Put out-of-school children in classrooms: Prof. Anamuah-Mensah urges
THE government should make conscious efforts to locate out-of-school children and put them in classrooms to ensure their proper development, an education expert, Prof. Jophus Anamuah-Mensah, has said.
“Failure to put such children in school could result in them developing into certain personalities who could create problems for everyone”, he said.
Prof. Anamuah-Mensah also called for increased investment in the education sector to ensure no one was left behind irrespective of where they were located for the accelerated development of the country.
According to the 2021 Population and Housing Census (PHC),1,215,546 children of school age (4 to 17 years) in the country were not attending school.
Out of that number, almost 942,427 children had never attended school.
Prof. Anamuah- Mensah said this in an interview with the Daily Graphic in Accra as part of activities to commemorate the fifth International Day of Education which is being celebrated today on the theme: “To invest in people, prioritise education”.
The UN General Assembly proclaimed January 24 as International Day of Education in recognition of the role of education in ensuring peace and development.
Globally, 244 million children and youth are out of school, while 771 million adults are non-literate.
Prof. Anamuah-Mensah said that the celebration of the day was important because it served as a wake-up call on governments to prioritise and invest more in education.
He acknowledged that although there had been some interventions such as the Free Compulsory Universal Basic Education, the Capitation Grant, as well as the Free Senior High School programme, more children were still at home and on the streets not going to school.
“We need to get everyone, including the disabled and other vulnerable persons to go to school up to the highest level,” he said.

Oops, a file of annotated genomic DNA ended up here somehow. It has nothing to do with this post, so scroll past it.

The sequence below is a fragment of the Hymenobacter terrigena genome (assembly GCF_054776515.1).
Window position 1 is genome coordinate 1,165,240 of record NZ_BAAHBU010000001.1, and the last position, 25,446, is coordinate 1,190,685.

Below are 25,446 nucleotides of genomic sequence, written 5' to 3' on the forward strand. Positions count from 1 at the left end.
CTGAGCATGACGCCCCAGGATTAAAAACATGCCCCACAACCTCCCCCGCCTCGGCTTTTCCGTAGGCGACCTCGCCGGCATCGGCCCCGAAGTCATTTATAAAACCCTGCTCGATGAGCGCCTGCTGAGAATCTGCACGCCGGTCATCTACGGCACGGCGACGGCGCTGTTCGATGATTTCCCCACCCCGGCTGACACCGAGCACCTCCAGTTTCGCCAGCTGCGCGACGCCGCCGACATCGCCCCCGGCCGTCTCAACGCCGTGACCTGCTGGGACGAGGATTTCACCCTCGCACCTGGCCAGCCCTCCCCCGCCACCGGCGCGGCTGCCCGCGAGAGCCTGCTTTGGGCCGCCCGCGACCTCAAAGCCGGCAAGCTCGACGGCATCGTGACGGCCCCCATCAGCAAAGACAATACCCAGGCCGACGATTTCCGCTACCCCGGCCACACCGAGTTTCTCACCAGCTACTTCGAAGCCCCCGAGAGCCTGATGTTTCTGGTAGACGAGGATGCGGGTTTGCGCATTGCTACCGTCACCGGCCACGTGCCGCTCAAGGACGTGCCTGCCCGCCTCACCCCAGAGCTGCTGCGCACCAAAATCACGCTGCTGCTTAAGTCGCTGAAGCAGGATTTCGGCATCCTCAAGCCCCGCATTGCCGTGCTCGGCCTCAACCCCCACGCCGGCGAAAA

Prof. Anamuah-Mensah said if it was due to poverty that they were not in school, they could be offered some kind of support, including scholarships.
“The country needs everyone’s support and everyone’s input to make it better for all of us.
My view is that if we leave anyone out then we are not really prioritising education the way we should.
“So we need to make sure education is prioritised over suppression or discrimination.
It should not be that only children of the elite go to the best schools while those who cannot afford go to whatever school,” he added.
The former Vice-Chancellor also stressed the need to equip schools with the necessary tools to ensure quality education.
He lauded the effort by the Ministry of Education to champion Science, Technology, Engineering and Mathematics (STEM) education in the country.
Meanwhile, an advocacy organisation, Africa Education Watch (Eduwatch), has also entreated the government to step up effort by increasing the current allocation of the national education budget from 12 per cent to 23 per cent with priority on basic education infrastructure.
“The recent 40 per cent budgetary cut in the free basic education (goods and services) budget is regrettable.
“Providing new school buildings to replace the 5,000 schools under trees and sheds, and building new public basic schools in under-served communities to accommodate the one million out-of-school children is critical to achieving equitable access,” the Executive Director of Eduwatch, Kofi Asare, said.